Hard Lesson From the Barrak Bar

Barrak is the proprietor of a bar. He realizes that a growing number of his customers are unemployed alcoholics and can no longer afford to patronize his bar. To solve this problem, he comes up with a new marketing plan that allows his customers to drink now and pay later. Barrak keeps track of the drinks consumed and grants the customer's loans.

Word gets around about Barrak's "drink now, pay later" marketing strategy. The numbers of customers increase geometrically coming into Barrak's bar. Soon he has the largest sales volume for any bar in town. Customers are free from immediate payment demands, Barrak gets no resistance when he substantially increases his staff and prices.

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Barrak's gross product volume increases quantumly. The local bank recognizes that these customer debts constitute valuable future assets and increases Barrak's borrowing limit. He sees no reason for any serious concern, since he has the debts of the unemployed alcoholics as collateral! At the bank's corporate headquarters, expert traders find a way to make huge commissions, and transform these customer loans into Alcolbonds. These "securities" then are bundled and traded on international securities markets.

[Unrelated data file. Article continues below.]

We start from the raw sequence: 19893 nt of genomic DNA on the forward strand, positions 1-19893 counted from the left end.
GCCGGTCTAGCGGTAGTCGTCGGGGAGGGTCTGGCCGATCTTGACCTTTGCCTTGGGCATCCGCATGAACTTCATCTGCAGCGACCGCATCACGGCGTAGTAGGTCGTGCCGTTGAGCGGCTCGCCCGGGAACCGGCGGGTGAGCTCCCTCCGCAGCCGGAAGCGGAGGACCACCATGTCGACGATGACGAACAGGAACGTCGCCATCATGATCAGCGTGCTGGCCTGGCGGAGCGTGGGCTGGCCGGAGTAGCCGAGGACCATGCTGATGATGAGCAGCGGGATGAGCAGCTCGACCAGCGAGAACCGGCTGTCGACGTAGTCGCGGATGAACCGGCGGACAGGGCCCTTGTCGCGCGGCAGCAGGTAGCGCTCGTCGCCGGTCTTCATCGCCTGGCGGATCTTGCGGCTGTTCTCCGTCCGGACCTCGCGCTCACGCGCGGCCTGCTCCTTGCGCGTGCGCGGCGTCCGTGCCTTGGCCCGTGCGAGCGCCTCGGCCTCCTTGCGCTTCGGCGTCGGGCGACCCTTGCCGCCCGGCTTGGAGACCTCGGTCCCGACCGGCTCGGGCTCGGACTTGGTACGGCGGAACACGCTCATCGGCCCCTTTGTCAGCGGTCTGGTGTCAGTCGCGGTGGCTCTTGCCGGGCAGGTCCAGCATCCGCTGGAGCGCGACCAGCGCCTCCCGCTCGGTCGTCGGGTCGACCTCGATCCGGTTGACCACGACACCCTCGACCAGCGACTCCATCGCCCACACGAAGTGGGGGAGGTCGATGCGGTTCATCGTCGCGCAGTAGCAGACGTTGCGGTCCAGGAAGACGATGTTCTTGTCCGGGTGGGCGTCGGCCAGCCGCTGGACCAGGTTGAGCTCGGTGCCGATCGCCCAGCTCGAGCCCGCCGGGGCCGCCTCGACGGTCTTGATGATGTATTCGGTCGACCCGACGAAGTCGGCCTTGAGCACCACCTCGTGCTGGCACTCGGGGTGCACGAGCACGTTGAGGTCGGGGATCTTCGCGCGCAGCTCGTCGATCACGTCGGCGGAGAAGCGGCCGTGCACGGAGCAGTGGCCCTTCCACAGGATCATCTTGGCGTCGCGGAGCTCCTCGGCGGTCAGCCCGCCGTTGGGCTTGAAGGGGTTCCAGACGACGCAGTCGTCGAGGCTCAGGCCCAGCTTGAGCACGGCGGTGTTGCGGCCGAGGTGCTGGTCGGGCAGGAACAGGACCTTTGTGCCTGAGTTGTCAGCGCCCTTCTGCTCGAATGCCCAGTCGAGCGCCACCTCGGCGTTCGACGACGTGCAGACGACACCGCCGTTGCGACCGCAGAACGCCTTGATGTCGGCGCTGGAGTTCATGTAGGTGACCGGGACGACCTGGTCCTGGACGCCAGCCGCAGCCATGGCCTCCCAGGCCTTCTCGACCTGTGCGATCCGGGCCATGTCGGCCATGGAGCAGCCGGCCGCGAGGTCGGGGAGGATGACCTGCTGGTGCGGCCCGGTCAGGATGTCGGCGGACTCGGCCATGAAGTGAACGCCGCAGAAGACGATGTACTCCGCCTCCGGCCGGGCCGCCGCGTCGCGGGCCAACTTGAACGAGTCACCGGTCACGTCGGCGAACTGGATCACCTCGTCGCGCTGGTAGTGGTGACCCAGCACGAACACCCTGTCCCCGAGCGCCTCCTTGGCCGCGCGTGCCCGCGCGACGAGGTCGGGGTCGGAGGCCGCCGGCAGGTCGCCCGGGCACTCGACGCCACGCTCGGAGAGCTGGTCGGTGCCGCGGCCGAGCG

Local Investors don't really understand that the securities being sold to them as "AA" "Secured Bonds" really are debts of unemployed alcoholics. Nevertheless, the bond prices continue to climb, and the securities soon become the hottest-selling items for some of the nation's leading brokerage houses.

Then it happened! While the bond prices still are climbing, a risk manager at the original local bank decides that the time has come to demand payment on the debts incurred by the drinkers at Barrak's bar. He so informs Barrak. Barrak then demands payment from the alcoholic patrons, but being unemployed alcoholics they cannot pay back their drinking debts.

Since Barrak cannot fulfill his loan obligations he is forced in a flawed attempt to collect from the wealthy to cover his impending bankruptcy. The bar closes and Barrak's employees lose their jobs.

Overnight, Alcolbonds prices drop by 90%. The collapsed bond asset value destroys the bank's liquidity and prevents it from issuing new loans, freezing credit and economic activity. The suppliers of Barrak's bar had granted him generous payment extensions and had invested their firms' pension funds in the Bond securities. They find they are now faced with having to write off his bad debt and with losing over 90% of the phony value of the bonds.

Barrak's booz supplier also had to file for bankruptcy, closing the doors on a family business that had endured for five generations. His beer supplier is taken over by a competitor, who immediately closes the local plant and lays off 120 workers. Fortunately though, the bank, the brokerage houses and their respective executives are saved and bailed out by a multibillion dollar stimulus no-strings attached cash infusion from the government.

The funds required for this bailout are obtained by new taxes levied on employed, middle-class, non-drinkers who never entered Barrak's bar. What are the ethics in this case?

Now do you understand that we need to "raze" the bar and replace the bartender and proprietor?

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